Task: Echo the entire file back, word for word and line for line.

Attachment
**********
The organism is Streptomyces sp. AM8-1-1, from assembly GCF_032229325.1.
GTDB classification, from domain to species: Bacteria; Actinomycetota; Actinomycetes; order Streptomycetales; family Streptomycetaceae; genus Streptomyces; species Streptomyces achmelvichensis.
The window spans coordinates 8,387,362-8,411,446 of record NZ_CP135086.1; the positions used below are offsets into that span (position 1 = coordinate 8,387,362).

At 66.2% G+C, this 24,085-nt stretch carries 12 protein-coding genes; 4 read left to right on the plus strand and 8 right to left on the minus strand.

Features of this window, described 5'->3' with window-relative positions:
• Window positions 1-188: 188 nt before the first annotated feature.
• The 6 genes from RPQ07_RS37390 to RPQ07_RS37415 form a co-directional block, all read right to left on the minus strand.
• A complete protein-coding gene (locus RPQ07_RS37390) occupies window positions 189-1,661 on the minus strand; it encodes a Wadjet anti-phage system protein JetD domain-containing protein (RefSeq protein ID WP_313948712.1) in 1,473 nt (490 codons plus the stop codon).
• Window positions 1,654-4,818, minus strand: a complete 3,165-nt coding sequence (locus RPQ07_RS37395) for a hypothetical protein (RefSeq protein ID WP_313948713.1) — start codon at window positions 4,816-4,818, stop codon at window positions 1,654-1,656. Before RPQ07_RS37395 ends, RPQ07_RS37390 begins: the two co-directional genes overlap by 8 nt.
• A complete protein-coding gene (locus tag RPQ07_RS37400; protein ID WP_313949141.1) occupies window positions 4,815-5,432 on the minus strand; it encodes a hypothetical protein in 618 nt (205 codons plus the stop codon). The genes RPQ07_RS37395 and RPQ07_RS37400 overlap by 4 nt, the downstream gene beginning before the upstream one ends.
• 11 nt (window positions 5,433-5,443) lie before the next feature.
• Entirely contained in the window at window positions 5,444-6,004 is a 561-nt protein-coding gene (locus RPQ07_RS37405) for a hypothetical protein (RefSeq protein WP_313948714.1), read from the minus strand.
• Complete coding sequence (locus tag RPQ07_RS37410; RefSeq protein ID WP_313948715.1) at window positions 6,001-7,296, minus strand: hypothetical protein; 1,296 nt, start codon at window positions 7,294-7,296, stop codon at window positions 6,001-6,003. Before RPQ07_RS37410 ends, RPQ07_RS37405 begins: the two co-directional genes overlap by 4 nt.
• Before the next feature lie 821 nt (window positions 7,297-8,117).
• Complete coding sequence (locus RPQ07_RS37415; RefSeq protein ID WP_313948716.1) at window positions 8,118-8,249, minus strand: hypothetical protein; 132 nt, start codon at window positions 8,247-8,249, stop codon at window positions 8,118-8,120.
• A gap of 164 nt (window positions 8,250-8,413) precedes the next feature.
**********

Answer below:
The organism is Streptomyces sp. AM8-1-1, from assembly GCF_032229325.1.
GTDB classification, from domain to species: Bacteria; Actinomycetota; Actinomycetes; order Streptomycetales; family Streptomycetaceae; genus Streptomyces; species Streptomyces achmelvichensis.
The window spans coordinates 8,387,362-8,411,446 of record NZ_CP135086.1; the positions used below are offsets into that span (position 1 = coordinate 8,387,362).

At 66.2% G+C, this 24,085-nt stretch carries 12 protein-coding genes; 4 read left to right on the plus strand and 8 right to left on the minus strand.

Features of this window, described 5'->3' with window-relative positions:
• Window positions 1-188: 188 nt before the first annotated feature.
• The 6 genes from RPQ07_RS37390 to RPQ07_RS37415 form a co-directional block, all read right to left on the minus strand.
• A complete protein-coding gene (locus RPQ07_RS37390) occupies window positions 189-1,661 on the minus strand; it encodes a Wadjet anti-phage system protein JetD domain-containing protein (RefSeq protein ID WP_313948712.1) in 1,473 nt (490 codons plus the stop codon).
• Window positions 1,654-4,818, minus strand: a complete 3,165-nt coding sequence (locus RPQ07_RS37395) for a hypothetical protein (RefSeq protein ID WP_313948713.1) — start codon at window positions 4,816-4,818, stop codon at window positions 1,654-1,656. Before RPQ07_RS37395 ends, RPQ07_RS37390 begins: the two co-directional genes overlap by 8 nt.
• A complete protein-coding gene (locus tag RPQ07_RS37400; protein ID WP_313949141.1) occupies window positions 4,815-5,432 on the minus strand; it encodes a hypothetical protein in 618 nt (205 codons plus the stop codon). The genes RPQ07_RS37395 and RPQ07_RS37400 overlap by 4 nt, the downstream gene beginning before the upstream one ends.
• 11 nt (window positions 5,433-5,443) lie before the next feature.
• Entirely contained in the window at window positions 5,444-6,004 is a 561-nt protein-coding gene (locus RPQ07_RS37405) for a hypothetical protein (RefSeq protein WP_313948714.1), read from the minus strand.
• Complete coding sequence (locus tag RPQ07_RS37410; RefSeq protein ID WP_313948715.1) at window positions 6,001-7,296, minus strand: hypothetical protein; 1,296 nt, start codon at window positions 7,294-7,296, stop codon at window positions 6,001-6,003. Before RPQ07_RS37410 ends, RPQ07_RS37405 begins: the two co-directional genes overlap by 4 nt.
• Before the next feature lie 821 nt (window positions 7,297-8,117).
• Complete coding sequence (locus RPQ07_RS37415; RefSeq protein ID WP_313948716.1) at window positions 8,118-8,249, minus strand: hypothetical protein; 132 nt, start codon at window positions 8,247-8,249, stop codon at window positions 8,118-8,120.
• A gap of 164 nt (window positions 8,250-8,413) precedes the next feature.